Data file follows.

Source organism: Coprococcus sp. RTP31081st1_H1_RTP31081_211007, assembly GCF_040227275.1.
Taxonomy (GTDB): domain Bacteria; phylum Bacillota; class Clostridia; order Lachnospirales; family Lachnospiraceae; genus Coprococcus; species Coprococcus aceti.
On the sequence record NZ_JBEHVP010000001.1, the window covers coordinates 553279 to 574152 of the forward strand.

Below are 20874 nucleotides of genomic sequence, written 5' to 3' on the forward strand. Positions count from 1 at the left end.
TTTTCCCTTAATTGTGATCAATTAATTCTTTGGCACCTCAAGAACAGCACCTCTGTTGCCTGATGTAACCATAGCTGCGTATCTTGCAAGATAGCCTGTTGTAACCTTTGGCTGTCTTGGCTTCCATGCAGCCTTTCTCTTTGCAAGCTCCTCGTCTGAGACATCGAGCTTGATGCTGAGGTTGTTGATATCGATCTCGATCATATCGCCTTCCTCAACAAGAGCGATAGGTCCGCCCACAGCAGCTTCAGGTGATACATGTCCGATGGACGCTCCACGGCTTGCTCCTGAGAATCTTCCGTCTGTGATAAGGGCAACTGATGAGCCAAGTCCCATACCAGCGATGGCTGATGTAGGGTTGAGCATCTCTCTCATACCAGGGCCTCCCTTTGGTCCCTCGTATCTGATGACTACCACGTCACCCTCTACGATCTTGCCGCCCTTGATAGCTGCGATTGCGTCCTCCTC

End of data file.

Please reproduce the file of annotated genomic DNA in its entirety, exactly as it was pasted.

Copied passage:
Source organism: Coprococcus sp. RTP31081st1_H1_RTP31081_211007, assembly GCF_040227275.1.
Taxonomy (GTDB): domain Bacteria; phylum Bacillota; class Clostridia; order Lachnospirales; family Lachnospiraceae; genus Coprococcus; species Coprococcus aceti.
On the sequence record NZ_JBEHVP010000001.1, the window covers coordinates 553279 to 574152 of the forward strand.

Below are 20874 nucleotides of genomic sequence, written 5' to 3' on the forward strand. Positions count from 1 at the left end.
TTTTCCCTTAATTGTGATCAATTAATTCTTTGGCACCTCAAGAACAGCACCTCTGTTGCCTGATGTAACCATAGCTGCGTATCTTGCAAGATAGCCTGTTGTAACCTTTGGCTGTCTTGGCTTCCATGCAGCCTTTCTCTTTGCAAGCTCCTCGTCTGAGACATCGAGCTTGATGCTGAGGTTGTTGATATCGATCTCGATCATATCGCCTTCCTCAACAAGAGCGATAGGTCCGCCCACAGCAGCTTCAGGTGATACATGTCCGATGGACGCTCCACGGCTTGCTCCTGAGAATCTTCCGTCTGTGATAAGGGCAACTGATGAGCCAAGTCCCATACCAGCGATGGCTGATGTAGGGTTGAGCATCTCTCTCATACCAGGGCCTCCCTTTGGTCCCTCGTATCTGATGACTACCACGTCACCCTCTACGATCTTGCCGCCCTTGATAGCTGCGATTGCGTCCTCCTC